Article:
It’s just a taste issue. I’m constantly balancing what’s appropriate and what’s not, and sometimes the idea is to play what’s inappropriate.
Can you explain your plucking concept from a rhythmic perspective?
A lot of it is just instinct and feel. I never felt comfortable playing with a pick, so I found other ways to pluck using my fingers and my thumb—and I try different things each night. I come back to some of them, and I only use others once or twice. It’s definitely not about putting technique first. I hear a sound in my head, and then I try to find a way to get there.
What’s going on with the Allman Brothers Band. Are there any special anniversary plans?
The Beacon theatre run in New York is going to be a tribute to Duane, and there are going to be a ton of guests sitting in. We’re trying to round up anybody that had any kind of real connection to him, such as the people he recorded with or who were heavily influenced by him. Each night will be different.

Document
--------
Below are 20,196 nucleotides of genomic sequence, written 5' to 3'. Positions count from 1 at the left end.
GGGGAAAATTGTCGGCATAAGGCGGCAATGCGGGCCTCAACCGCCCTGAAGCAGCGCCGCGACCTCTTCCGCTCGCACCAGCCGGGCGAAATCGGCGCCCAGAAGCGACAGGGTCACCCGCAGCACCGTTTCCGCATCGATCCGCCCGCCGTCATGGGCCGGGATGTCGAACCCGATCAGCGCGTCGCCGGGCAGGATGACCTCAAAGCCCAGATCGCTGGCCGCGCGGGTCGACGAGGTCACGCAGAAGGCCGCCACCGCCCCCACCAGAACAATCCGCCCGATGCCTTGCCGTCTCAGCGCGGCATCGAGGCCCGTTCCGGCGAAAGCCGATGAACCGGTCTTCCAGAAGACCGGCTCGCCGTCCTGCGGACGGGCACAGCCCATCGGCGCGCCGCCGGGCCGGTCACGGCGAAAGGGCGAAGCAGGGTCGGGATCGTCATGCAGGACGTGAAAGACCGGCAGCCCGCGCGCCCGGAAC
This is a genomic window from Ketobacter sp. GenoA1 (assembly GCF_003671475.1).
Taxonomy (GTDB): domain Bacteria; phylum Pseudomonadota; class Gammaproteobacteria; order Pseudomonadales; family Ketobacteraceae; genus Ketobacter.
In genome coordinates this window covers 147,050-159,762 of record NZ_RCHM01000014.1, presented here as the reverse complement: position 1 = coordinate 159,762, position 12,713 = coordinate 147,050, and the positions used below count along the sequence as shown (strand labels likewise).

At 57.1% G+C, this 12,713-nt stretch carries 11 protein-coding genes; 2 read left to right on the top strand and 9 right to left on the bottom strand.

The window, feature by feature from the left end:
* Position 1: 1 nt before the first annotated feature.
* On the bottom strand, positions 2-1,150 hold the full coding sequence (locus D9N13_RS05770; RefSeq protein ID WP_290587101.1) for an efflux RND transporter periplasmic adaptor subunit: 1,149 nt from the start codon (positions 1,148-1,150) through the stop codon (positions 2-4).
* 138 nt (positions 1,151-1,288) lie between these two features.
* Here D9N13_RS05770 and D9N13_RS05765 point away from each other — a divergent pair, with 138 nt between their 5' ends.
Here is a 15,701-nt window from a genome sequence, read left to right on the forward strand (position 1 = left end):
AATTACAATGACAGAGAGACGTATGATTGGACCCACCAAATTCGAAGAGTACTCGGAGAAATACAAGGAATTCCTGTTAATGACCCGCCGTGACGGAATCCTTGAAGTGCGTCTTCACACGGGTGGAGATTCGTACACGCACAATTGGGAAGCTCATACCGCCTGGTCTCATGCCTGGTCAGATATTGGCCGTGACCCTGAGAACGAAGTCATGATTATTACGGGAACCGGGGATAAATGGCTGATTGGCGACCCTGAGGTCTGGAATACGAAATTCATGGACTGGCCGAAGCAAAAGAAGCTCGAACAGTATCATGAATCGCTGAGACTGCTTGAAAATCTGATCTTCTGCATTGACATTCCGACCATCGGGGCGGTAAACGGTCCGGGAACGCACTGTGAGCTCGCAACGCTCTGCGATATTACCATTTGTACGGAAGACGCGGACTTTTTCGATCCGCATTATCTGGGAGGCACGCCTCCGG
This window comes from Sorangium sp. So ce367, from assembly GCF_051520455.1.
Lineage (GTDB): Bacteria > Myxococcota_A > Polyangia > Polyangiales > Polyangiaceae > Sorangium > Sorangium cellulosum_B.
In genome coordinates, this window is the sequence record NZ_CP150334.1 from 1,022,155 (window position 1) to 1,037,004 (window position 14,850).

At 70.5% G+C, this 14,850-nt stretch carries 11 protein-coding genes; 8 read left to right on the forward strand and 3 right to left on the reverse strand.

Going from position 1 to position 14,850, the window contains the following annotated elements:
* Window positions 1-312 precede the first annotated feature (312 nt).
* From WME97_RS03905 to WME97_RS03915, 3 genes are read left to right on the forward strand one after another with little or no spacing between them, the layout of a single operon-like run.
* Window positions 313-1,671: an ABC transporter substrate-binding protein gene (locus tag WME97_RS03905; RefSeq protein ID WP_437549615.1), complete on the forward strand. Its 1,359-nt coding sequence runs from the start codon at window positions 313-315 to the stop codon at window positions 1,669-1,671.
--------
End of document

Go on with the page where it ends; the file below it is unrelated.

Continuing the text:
Is Dickey Betts going to be involved?
He’s invited. In a perfect world, he would be there playing at least one night. But we don’t live in a perfect world, so the best you can do is extend an offer and the right spirit. I’m really hoping it happens, but it’s a touchy situation, and I respect his decision either way.
Do you ever feel pigeonholed as the slide guy in the Allman Brothers Band, or worry that will overshadow your own identity if you don’t eventually step away completely?
In the past, I would intentionally include a Qawwali tune to show there was more to my identity than being just another blues guitar player. This time, I felt free to focus on recording the best batch of tunes without regard to how it was going to be perceived or received. The Allman Brothers Band is not going to last forever. A time will come in the very near future when I abandon all that stuff, and dig in firmly with my thing, or the band with my wife—and I welcome the transition.